United States District Court, S.D. New York
OPINION AND ORDER
KATHERINE POLK FAILLA, District Judge
Artec Construction and Development Corp. sues Defendants New
York City Department of Housing Preservation and Development
(“HPD”) and New York City Department of
Investigation (“DOI”), pursuant to 42 U.S.C.
§ 1983, for Defendants' alleged violations of the
Equal Protection Clause of the Fourteenth Amendment.
Defendants move to dismiss the Amended Complaint (the
“FAC”) under Federal Rule of Civil Procedure
12(b)(6), arguing that Plaintiff has failed plausibly to
plead a constitutional violation or municipal liability for
any such violation. For the reasons set forth in this
Opinion, Defendants' motion to dismiss is denied without
prejudice to refile in light of Plaintiff's proposed
amendment to the FAC.
a New Jersey corporation, is a general contractor that builds
affordable housing in New York City. (FAC ¶ 1).
Plaintiff accomplishes this through contracts that are
negotiated with private developers but administered by HPD,
an administrative agency of the City of New York (the
“City”). (Id. at ¶¶ 1, 4).
DOI, another City administrative agency, is tasked in this
context with investigating potential violations of certain
wage laws (the “Prevailing Wage Laws”) applicable
to general- and sub-contractors on HPD-administered
construction projects (“HPD-related projects”).
(Id. at ¶¶ 1, 5).
was the general contractor on four HPD-related projects (the
“Projects”). (FAC ¶ 8). In or about May
2011, Plaintiff claims, a prominent trade union
“commenced an aggressive public information campaign
against [Plaintiff] alleging that [Plaintiff] and its
subcontractors failed to pay the area standard wages to their
employees and violated the Prevailing Wage Laws.”
(Id. at ¶ 10). The campaign communicated its
message “to government officials, power players and
others involved in the New York City affordable housing
industry.” (Id. at ¶ 11). It also
targeted HPD, accusing the agency through various mediums of
“failing to … withhold contract payments as
required by the law, failing to closely monitor [Plaintiff]
and its subcontractors to [e]nsure compliance with the
Prevailing Wage Laws, and essentially falling down on the
job.” (Id. at ¶ 12). For example, the
union took out a newspaper advertisement that labeled
Plaintiff a “bad” contractor and bore headlines
such as “HPD is Building a Web of Bad
Contractors” and “HPD: Why Are You Perpetuating
These Irresponsible Contractors?” (Id. at
alleges that as a result of being implicated in
Plaintiff's bad conduct, HPD “had an axe to grind
with [Plaintiff].” (FAC ¶ 15). “Almost
immediately after the [union] began its campaign, Doug Apple,
the then-Deputy Commissioner of HPD, without asking any
questions or providing any information, notified …
[Plaintiff's] owner, that [Plaintiff] could not take on
any further HPD-related projects.” (Id.).
Defendants also began investigating Plaintiff and its
subcontractors on the Projects for Prevailing Wage Law
violations. (Id. at ¶ 16).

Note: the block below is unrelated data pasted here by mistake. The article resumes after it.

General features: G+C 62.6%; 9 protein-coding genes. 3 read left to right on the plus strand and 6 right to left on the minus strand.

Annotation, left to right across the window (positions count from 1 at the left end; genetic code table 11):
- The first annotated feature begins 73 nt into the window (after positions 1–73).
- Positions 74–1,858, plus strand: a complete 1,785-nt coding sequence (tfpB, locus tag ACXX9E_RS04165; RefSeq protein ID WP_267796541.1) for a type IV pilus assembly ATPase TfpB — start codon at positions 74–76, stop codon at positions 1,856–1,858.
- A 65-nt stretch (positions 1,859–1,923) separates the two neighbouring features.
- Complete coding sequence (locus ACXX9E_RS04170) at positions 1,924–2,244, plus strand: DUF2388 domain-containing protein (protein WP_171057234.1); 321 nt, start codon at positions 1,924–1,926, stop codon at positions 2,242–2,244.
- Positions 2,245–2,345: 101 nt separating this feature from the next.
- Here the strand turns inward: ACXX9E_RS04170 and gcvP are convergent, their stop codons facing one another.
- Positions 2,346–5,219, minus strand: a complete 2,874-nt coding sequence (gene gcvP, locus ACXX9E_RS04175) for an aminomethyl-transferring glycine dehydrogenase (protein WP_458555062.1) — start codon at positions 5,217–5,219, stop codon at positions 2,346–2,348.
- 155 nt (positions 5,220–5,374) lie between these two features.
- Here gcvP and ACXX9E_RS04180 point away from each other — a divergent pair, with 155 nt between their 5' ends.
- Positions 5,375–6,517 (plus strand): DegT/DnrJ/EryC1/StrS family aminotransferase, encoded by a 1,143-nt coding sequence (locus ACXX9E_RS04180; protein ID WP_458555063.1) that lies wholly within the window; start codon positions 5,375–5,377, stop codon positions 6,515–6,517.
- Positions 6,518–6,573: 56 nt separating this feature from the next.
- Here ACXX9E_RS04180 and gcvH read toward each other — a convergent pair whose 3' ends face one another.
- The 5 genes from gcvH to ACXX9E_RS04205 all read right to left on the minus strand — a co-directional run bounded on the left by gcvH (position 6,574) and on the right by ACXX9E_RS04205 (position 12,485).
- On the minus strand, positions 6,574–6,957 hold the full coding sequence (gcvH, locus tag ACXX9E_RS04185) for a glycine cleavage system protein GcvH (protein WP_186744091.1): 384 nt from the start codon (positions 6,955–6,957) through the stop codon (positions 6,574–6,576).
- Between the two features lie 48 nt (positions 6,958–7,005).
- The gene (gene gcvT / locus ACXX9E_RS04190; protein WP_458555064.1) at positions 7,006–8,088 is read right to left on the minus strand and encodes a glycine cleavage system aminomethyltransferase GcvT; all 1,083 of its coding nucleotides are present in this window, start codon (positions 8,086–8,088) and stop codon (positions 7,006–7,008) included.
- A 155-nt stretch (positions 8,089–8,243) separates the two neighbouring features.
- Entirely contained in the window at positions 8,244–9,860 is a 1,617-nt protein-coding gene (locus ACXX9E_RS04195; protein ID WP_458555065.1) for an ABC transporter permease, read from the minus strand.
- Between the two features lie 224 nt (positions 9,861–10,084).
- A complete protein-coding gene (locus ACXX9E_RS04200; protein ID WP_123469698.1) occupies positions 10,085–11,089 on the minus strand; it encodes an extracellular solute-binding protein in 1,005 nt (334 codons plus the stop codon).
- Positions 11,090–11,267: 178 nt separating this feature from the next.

about March 2013, DOI presented Plaintiff with
Defendants' findings that Plaintiff and its
subcontractors had committed substantial violations of the
Prevailing Wage Laws and that Plaintiff, as the general
contractor for the Projects, was liable for millions of
dollars' worth of back wages (the “DOI Wage
Figure”). (FAC ¶ 18). DOI never presented
Plaintiff with specific allegations or evidence, and never
commenced an administrative proceeding against Plaintiff.
(Id. at ¶¶ 19-20). Instead,
“Defendants simply withheld substantial sums of money
due to [Plaintiff] in connection with its work on the
Projects, placed [Plaintiff] on Enhanced Review status, and
refused to allow [Plaintiff] to work on any further
HPD-related projects.” (Id. at ¶ 21).
2011 and 2015, Plaintiff reached out to Defendants in order
to obtain substantiation for the DOI Wage Figure and to
explore ways that Plaintiff could resume working on
HPD-related projects, but Defendants rebuffed Plaintiff's
efforts. (FAC ¶¶ 22-23). HPD indicated that DOI
approval was necessary before Plaintiff could work on future
HPD-related projects. (Id. at ¶ 24). DOI, in
turn, told Plaintiff that if it “ever wanted to perform
work on City-related construction projects again, ”
Plaintiff had to agree to:
(i) pay the [DOI Wage Figures] in full with no questions
(ii) subject [Plaintiff's owner] to a “Queen for a
Day” proffer session with DOI and the New York City
District Attorney's Office and answer any and all
questions posed by DOI regarding [Plaintiff's] business
operations and knowledge of any alleged wrongdoing in the
industry whether related or unrelated to [Plaintiff], and
(iii) commit to an ongoing and indeterminate relationship of
cooperation with DOI to assist DOI with any of its present
and/or future investigations in the construction industry,
including, but not limited to, the requirement that
[Plaintiff's owner] become a DOI informant, wear a wire
at DOI's command, attend meetings with DOI whenever DOI
so demanded, and otherwise agree to be at DOI's beck and
(Id. at ¶ 25). Having refused to accede to all
of these “bullying and extortionist” conditions,
Plaintiff “is to this day barred from performing work
on City-related construction projects.” (Id.
at ¶¶ 25-26).
filed this action in the Supreme Court of New York, New York
County, on November 9, 2015, and Defendants removed it to
this Court on December 4, 2015. (Dkt. #1). Following a
January 15, 2016 pre-motion conference, Plaintiff filed the
FAC. (Dkt. #14, 16). On April 5 and 6, 2016, Defendants filed
a motion to dismiss the FAC, a supporting brief, and various
attachments. (Dkt. #22, 24). On May 6, 2016, Plaintiff filed
an opposition brief and various attachments ...